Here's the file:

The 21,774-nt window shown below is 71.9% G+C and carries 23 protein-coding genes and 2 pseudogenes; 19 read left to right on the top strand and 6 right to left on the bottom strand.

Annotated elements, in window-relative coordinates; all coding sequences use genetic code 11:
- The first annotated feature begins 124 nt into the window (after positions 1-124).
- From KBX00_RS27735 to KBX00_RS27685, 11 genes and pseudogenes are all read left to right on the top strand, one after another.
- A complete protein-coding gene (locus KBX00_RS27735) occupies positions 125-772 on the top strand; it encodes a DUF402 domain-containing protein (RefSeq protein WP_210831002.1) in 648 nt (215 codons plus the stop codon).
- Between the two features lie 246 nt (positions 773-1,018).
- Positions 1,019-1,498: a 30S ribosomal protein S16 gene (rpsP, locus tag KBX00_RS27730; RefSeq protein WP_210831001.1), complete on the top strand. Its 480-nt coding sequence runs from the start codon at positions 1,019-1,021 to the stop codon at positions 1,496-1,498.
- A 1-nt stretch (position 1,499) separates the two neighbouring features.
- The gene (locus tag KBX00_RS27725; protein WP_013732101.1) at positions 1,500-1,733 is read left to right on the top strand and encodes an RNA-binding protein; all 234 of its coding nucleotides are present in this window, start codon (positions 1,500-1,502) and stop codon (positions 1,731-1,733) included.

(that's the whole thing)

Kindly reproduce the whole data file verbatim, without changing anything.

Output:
The 21,774-nt window shown below is 71.9% G+C and carries 23 protein-coding genes and 2 pseudogenes; 19 read left to right on the top strand and 6 right to left on the bottom strand.

Annotated elements, in window-relative coordinates; all coding sequences use genetic code 11:
- The first annotated feature begins 124 nt into the window (after positions 1-124).
- From KBX00_RS27735 to KBX00_RS27685, 11 genes and pseudogenes are all read left to right on the top strand, one after another.
- A complete protein-coding gene (locus KBX00_RS27735) occupies positions 125-772 on the top strand; it encodes a DUF402 domain-containing protein (RefSeq protein WP_210831002.1) in 648 nt (215 codons plus the stop codon).
- Between the two features lie 246 nt (positions 773-1,018).
- Positions 1,019-1,498: a 30S ribosomal protein S16 gene (rpsP, locus tag KBX00_RS27730; RefSeq protein WP_210831001.1), complete on the top strand. Its 480-nt coding sequence runs from the start codon at positions 1,019-1,021 to the stop codon at positions 1,496-1,498.
- A 1-nt stretch (position 1,499) separates the two neighbouring features.
- The gene (locus tag KBX00_RS27725; protein WP_013732101.1) at positions 1,500-1,733 is read left to right on the top strand and encodes an RNA-binding protein; all 234 of its coding nucleotides are present in this window, start codon (positions 1,500-1,502) and stop codon (positions 1,731-1,733) included.